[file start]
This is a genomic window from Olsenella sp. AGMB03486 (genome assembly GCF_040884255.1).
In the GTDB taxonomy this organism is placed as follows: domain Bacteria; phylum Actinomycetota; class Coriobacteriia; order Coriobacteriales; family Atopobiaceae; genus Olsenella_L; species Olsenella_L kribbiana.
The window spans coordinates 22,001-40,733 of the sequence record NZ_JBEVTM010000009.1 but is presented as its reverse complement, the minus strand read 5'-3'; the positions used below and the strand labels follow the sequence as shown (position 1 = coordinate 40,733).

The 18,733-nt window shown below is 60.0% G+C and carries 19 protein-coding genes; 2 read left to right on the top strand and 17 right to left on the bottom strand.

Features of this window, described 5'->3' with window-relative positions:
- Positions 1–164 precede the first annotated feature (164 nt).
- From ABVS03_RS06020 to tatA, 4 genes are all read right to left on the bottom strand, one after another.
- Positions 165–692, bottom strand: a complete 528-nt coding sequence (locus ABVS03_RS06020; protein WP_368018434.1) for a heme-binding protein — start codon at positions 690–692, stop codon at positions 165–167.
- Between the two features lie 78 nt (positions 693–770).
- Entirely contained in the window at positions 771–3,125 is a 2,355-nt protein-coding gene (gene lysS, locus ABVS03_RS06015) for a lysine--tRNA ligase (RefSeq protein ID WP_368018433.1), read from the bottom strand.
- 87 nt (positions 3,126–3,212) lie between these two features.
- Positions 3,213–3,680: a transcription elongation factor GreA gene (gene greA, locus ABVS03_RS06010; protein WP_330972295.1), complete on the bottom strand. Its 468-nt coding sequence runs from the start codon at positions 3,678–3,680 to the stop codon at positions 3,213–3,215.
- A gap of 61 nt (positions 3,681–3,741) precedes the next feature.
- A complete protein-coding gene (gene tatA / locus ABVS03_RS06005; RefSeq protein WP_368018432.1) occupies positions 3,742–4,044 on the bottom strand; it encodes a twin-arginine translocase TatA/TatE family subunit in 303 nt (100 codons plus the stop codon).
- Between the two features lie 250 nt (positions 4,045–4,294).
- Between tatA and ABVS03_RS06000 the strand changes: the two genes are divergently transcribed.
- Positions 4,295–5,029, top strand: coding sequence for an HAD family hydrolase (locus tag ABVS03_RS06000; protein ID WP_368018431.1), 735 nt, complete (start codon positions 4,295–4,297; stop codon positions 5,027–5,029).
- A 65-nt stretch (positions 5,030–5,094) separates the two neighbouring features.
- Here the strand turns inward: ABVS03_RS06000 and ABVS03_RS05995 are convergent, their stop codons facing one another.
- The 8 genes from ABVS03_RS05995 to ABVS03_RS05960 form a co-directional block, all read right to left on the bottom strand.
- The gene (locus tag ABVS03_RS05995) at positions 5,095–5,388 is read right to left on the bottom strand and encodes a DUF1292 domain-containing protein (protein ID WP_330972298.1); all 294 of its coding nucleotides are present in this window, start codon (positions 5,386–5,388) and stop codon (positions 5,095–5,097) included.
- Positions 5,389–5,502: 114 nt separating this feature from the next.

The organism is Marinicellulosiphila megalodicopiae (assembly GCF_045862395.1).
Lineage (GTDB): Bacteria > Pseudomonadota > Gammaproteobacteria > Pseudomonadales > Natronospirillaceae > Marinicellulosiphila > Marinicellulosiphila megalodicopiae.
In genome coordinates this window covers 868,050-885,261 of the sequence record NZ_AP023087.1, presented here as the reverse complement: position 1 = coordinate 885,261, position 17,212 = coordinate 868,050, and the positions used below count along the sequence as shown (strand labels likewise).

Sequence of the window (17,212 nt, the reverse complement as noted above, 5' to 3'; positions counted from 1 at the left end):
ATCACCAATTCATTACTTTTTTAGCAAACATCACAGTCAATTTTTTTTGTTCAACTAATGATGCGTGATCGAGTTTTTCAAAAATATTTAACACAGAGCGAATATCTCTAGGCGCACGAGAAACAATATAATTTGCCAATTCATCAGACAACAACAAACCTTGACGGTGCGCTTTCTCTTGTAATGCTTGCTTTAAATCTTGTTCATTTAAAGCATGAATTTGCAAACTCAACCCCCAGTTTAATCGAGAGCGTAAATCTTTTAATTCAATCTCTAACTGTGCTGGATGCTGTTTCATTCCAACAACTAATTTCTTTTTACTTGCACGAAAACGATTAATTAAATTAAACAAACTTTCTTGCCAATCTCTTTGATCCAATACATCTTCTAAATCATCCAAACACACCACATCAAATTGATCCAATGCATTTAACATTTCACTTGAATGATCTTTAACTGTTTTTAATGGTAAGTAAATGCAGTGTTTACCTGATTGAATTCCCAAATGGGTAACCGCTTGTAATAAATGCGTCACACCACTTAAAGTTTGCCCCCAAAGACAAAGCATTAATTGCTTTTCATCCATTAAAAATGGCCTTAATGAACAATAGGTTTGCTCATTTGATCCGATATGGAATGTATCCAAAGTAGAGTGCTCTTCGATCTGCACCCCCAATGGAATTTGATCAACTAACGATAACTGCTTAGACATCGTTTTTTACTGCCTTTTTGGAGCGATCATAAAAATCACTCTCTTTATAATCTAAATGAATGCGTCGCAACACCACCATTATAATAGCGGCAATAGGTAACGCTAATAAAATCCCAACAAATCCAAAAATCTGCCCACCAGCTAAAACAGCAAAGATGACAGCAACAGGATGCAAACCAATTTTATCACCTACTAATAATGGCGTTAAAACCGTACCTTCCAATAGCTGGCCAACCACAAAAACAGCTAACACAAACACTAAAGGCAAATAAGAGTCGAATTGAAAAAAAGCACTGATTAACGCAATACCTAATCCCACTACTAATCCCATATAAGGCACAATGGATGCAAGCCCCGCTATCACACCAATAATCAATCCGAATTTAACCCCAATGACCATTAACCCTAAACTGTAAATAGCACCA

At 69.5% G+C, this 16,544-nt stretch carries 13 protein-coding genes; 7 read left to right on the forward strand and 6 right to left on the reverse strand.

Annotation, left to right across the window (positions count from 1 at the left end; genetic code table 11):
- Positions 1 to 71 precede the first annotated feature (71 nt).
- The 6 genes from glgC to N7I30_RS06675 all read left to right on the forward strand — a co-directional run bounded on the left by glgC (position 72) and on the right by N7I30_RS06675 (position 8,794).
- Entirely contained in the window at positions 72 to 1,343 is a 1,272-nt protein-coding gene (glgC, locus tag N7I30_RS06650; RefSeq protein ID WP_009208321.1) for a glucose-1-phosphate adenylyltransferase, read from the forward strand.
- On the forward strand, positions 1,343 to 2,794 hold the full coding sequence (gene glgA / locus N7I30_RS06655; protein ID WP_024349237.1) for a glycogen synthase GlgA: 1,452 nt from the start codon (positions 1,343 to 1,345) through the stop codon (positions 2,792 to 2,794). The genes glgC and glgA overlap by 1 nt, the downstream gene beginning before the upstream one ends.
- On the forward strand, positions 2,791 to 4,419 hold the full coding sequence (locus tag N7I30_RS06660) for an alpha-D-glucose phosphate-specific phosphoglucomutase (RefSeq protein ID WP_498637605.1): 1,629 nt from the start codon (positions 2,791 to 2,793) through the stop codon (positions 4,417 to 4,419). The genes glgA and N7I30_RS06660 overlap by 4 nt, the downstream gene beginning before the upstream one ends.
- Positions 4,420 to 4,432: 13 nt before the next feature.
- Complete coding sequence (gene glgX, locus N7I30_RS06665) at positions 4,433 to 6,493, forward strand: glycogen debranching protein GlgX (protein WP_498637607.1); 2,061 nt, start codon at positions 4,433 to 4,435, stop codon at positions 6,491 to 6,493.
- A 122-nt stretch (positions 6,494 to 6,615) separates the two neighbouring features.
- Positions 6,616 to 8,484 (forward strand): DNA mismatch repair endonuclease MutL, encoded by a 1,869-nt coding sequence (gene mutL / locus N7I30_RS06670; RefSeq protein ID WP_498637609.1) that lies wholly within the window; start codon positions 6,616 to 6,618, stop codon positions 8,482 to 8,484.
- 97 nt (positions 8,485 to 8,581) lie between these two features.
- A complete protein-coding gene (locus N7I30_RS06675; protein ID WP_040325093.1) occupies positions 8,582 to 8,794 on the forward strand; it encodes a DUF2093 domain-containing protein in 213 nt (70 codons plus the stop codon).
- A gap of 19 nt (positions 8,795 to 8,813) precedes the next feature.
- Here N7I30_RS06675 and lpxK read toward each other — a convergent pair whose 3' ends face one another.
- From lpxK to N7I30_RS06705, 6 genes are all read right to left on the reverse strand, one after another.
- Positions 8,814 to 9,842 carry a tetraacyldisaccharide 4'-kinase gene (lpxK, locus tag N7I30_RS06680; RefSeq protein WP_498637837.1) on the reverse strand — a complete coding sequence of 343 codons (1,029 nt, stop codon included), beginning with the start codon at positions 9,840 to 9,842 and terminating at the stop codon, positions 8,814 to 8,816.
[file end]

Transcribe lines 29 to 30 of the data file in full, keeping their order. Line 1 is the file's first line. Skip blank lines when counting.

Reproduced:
Annotation, left to right across the window (positions count from 1 at the left end; genetic code table 11):
- Positions 1 to 71 precede the first annotated feature (71 nt).